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View Full Version : Valentine's Day Science News: Super Wood


Lonewolf_50
13th Feb 2018, 13:53
OK, it's not really about that kind of wood yet, but who knows what applications "hard as steel" will be derived from the new super material: wood.
https://www.scientificamerican.com/article/stronger-than-steel-able-to-stop-a-speeding-bullet-mdash-it-rsquo-s-super-wood/ Researchers have long tried to enhance its strength, especially by compressing and “densifying” it, says Liangbing Hu, a materials scientist at the University of Maryland, College Park. But densified wood tends to weaken and spring back toward its original size and shape, especially in humid conditions. Now, Hu and his colleagues say they have come up with a better way to densify wood, which theyreport (http://nature.com/articles/doi:10.1038/nature25476) in the February 7 Nature. Their simple, two-step process starts with boiling wood in a solution of sodium hydroxide (NaOH) and sodium sulfite (Na2SO3), a chemical treatment similar to the first step in creating the wood pulp used to make paper. This partially removes lignin and hemicellulose (natural polymers that help stiffen a plant’s cell walls)—but it largely leaves the wood’s cellulose (another natural polymer) intact, Hu says.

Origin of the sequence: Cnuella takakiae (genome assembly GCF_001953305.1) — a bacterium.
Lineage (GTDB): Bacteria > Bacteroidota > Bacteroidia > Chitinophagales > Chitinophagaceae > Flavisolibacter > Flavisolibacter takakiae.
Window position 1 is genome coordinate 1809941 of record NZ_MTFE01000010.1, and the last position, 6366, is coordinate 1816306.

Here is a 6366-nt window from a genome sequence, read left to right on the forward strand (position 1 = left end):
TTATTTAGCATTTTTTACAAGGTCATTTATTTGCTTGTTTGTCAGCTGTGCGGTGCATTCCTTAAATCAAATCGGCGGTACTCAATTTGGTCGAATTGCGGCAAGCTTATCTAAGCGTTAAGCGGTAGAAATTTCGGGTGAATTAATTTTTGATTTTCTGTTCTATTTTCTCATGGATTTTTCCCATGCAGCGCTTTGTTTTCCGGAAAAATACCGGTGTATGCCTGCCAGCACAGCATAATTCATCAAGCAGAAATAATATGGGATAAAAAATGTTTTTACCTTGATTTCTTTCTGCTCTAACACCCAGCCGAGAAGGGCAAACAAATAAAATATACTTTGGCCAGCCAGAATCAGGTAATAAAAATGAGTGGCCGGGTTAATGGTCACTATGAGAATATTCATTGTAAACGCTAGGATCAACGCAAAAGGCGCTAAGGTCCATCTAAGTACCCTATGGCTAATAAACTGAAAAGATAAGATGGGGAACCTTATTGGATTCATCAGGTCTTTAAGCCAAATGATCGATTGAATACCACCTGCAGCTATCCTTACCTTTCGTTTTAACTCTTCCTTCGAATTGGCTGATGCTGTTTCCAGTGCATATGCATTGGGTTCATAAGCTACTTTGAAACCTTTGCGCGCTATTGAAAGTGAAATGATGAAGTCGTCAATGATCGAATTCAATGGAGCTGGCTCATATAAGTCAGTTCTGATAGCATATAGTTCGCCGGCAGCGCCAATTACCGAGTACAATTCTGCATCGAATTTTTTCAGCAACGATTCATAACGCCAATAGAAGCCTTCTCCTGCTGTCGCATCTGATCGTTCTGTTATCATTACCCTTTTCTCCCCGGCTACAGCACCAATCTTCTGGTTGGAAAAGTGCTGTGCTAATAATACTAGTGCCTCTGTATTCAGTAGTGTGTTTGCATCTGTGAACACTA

The second step is almost as simple as the first: Compressing the treated wood until its cell walls collapse, then maintaining that compression as it is gently heated. The pressure and heat encourage the formation of chemical bonds between large numbers of hydrogen atoms and neighboring atoms in adjacent nanofibers of cellulose, greatly strengthening the material.
The results are impressive. The team’s compressed wood is three times as dense as the untreated substance, Hu says, adding that its resistance to being ripped apart is increased more than 10-fold. It also can become about 50 times more resistant to compression and almost 20 times as stiff. The densified wood is also substantially harder, more scratch-resistant and more impact-resistant. It can be molded into almost any shape. Perhaps most importantly, the densified wood is also moisture-resistant: In lab tests, compressed samples exposed to extreme humidity for more than five days swelled less than 10 percent—and in subsequent tests, Hu says, a simple coat of paint eliminated that swelling entirely. The bit about a coat of paint reducing the swelling is a bit troubling, in the romantic sense. :}

KenV
13th Feb 2018, 14:47
But how resistant is this superwood to termites?

Loose rivets
13th Feb 2018, 15:05
Just an aside:

Ripped son's bathroom wall out in Texas. There they were, thousands of them. Grains of rice with brown heads. Then they started to scream. Yes, in concert. One exact pitch. Totally mind-blowing. My professor son took a video of them, though I rather think folk who didn't know would think it was a prank.



Pre-Vac'd wood is what I used all the time. Suck, soak, re-pressurise.

When I cut the ends I'd dip them in creosote until I'd capillary'd the stuff well above the tide mark.

Not accepting light wood was another ploy. Twenty 11 X 2 joists all weighed about the same - except one. It was exchanged.


Having lived in Texas, I think a lot about building with wood. I'm a bit of a convert. However, some of the techniques used by builders there - and in Tennessee - were bewilderingly bad. Some kind of strong wood is really needed.